We often have days where we feel grumpy and moody with no specific reason or event that necessarily caused it, but perhaps something did? There is a connection between the food that we eat and the way we feel. While sleep, exercise, environment and stress levels also play a role on our mood, our food choices are one of the least knowledgeable aspects of good mental health. Often we rather want to eat the foods that we love or that are quick and easy than the foods that will be beneficial to our body’s nutrition. Therefore, we tend to blame everything and everyone else when we had a bad day, but it could possibly have been different if we had eaten well.
Vitamins and Minerals
Vitamins and minerals are vital to our health. When our bodies lack vitamins and minerals due to us not eating enough nutrient-rich foods, it can have a big effect on our energy, mood and brain function.
Your goal should be to get your vitamins and minerals from eating a healthy, balanced diet. This should include 5 different fruits and 5 different vegetables of 5 different colours, on a daily basis. Unfortunately, the quality of our fresh produce and our busy lifestyles in today’s age does make it somewhat difficult to maintain a healthy lifestyle. For most people or in certain circumstances, supplements can help and benefit your body more than you might think. Vitamin B can help with energy levels, iron supplements for people diagnosed with anaemia, folic acid for ladies wanting to become pregnant, magnesium for sore muscles and blood flow regulation, omega-3 for symptoms of sore joints or arthritis and vitamin C to increase collagen production.
Do carbohydrates improve brain power?
According to the Association of UK Dietitians, the ability to focus and concentrate comes from the sufficient supply of energy, from blood glucose, to the brain. The brain actually uses 20% of all energy needed by the body.
To fuel muscles and maintain body temperature, glucose is very important. The glucose in our blood comes from eating carbohydrates, like foods including fruit, vegetables, cereals, bread, rice, potatoes, sugars and lactose in milk.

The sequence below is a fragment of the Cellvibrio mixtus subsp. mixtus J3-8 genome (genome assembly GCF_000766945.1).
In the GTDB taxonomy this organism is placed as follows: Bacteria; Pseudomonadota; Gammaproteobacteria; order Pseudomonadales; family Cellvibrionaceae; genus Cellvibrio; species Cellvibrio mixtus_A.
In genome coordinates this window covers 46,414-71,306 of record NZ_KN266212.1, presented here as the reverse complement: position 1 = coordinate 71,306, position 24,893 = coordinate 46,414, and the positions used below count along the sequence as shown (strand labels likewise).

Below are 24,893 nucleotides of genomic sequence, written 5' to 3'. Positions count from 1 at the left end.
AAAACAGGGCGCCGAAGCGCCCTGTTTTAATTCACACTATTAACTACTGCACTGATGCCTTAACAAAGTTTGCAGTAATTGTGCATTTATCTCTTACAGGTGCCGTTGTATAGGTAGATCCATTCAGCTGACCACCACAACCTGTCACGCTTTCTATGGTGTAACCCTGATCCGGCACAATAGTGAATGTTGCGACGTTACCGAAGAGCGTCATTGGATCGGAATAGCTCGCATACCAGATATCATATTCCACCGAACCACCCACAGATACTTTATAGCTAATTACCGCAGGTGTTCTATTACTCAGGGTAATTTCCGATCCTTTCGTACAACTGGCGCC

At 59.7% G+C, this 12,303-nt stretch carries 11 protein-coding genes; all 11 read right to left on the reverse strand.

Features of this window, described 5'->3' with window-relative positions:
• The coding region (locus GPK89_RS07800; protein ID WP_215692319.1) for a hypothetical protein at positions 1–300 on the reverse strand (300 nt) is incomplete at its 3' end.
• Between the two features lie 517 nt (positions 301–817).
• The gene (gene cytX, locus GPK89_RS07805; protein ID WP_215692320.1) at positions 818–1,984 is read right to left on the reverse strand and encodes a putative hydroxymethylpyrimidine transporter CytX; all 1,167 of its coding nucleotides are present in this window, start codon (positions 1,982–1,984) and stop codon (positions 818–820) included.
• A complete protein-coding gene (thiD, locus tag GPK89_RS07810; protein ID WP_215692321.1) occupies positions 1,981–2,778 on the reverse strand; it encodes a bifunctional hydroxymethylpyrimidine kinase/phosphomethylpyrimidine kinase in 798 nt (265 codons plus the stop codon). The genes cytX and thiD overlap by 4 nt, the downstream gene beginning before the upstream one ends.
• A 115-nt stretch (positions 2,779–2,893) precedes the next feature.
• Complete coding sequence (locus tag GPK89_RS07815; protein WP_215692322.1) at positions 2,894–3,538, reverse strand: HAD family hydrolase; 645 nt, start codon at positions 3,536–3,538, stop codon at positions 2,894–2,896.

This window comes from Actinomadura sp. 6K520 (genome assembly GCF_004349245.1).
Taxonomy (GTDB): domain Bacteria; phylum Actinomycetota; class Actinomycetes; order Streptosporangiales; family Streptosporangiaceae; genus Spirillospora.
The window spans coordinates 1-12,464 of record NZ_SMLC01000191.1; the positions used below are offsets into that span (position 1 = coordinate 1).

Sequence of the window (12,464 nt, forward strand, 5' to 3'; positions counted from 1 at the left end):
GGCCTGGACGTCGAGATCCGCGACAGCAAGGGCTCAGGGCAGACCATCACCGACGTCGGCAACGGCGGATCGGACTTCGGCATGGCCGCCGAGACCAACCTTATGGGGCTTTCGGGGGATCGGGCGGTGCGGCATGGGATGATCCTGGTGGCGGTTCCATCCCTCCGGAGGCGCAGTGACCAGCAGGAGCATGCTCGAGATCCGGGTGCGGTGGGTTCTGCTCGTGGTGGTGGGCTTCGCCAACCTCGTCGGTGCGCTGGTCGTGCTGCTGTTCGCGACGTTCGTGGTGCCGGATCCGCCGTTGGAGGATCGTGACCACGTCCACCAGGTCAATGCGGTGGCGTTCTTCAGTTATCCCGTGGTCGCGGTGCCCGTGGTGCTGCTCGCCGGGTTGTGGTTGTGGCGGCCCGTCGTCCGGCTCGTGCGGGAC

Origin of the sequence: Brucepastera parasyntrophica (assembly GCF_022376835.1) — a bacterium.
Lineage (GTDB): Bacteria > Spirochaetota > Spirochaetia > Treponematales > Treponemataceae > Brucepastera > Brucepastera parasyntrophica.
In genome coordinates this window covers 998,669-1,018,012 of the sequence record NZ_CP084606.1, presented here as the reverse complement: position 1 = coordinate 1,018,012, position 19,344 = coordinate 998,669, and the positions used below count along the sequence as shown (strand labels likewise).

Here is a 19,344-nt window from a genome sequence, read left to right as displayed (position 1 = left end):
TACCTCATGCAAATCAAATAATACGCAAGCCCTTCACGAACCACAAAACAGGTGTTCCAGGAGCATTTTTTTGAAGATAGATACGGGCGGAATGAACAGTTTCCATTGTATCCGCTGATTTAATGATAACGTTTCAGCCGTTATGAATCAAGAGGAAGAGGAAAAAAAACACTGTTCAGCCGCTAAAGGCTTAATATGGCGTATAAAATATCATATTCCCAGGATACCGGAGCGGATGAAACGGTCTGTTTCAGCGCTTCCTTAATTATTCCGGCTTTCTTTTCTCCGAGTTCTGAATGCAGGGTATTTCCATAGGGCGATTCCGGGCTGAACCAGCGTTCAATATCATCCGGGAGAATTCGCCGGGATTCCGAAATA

Eating your breakfast and regular meals containing some carbohydrates will ensure that you will have enough glucose in your blood.
The healthier your sources of carbohydrates are, the better. Healthy sources include wholegrains, vegetables, fruits, legumes and lower fat dairy. The plus side is that these are also an important source of nutrients, for example calcium and B vitamins. When you don’t have enough glucose in the blood (hypoglycaemia) it can make you feel weak, tired and almost like you can’t focus. This should be avoided by people with diabetes and people doing extreme exercise. That weak feeling can also happen with people following a very restrictive diet.
Sometimes we think if something can help with good concentration and focus, like glucose does, we should up the dosage, but once your blood glucose is within the normal range, there is no way you can further boost your brain power or concentration by increasing your glucose levels.
Consistency is key
The healthier we eat, the better we feel. That is a given and if you are willing to give it a try, you will experience that too. Often people start with a healthy eating plan, but then fail to continue if they had a cheat day or couldn’t stick to their plan due to unforeseen circumstances. Therein lies the problem. Life happens, and we don’t always have control over what happens in our days, but we can always make a healthier choice. If you did not have a nutritional lunch, focus on eating healthy again at dinner time and breakfast the next day and a healthy lunch the next day and so forth. Our health is an investment and something to practise daily. Get back into the game if you have fallen off the wagon and focus on your wellbeing and what your body and your brain need. When you are healthy, you will have many more years to spend time with your loved ones and have the energy to enjoy it too.
A messenger chemical in the brain called serotonin, can determine or improve your mood and how you feel. Serotonin is made with a part of protein from the diet (tryptophan), and according to the Association of UK Dietitians, more serotonin can get into the brain when carbohydrate-rich foods are eaten. The important thing to remember is that it should be the healthy carbohydrates.
We know that sometimes we get a craving for carbohydrates, something sweet or comfort food in the hope to boost our mood. Although there is not enough research to prove that eating lots of tryptophan or eating a lot of carbohydrates can really improve your mood improvement. On the other hand, when you don’t consume enough carbohydrates (for example, through a high protein/high fat diet) it can lead to low moods.
Does your food choice really determine your mood?
In order to feel good, a diet that supplies sufficient amounts of healthy carbohydrates at regular times can help to keep blood glucose levels stable. Most importantly, eating breakfast daily is a very beneficial and vital habit. Your eating plan should also contain a great variety of protein including oily fish, plenty of fresh fruits and vegetables, wholegrain cereal foods and those containing vitamins and minerals. This will all support the body and brain’s functions.
Take caution this holiday season with all the treats and rich foods. Keep your diet clean and nutritional. Your health is your wealth and today is the best day to start eating healthier to ensure a better future for yourself and your loved ones.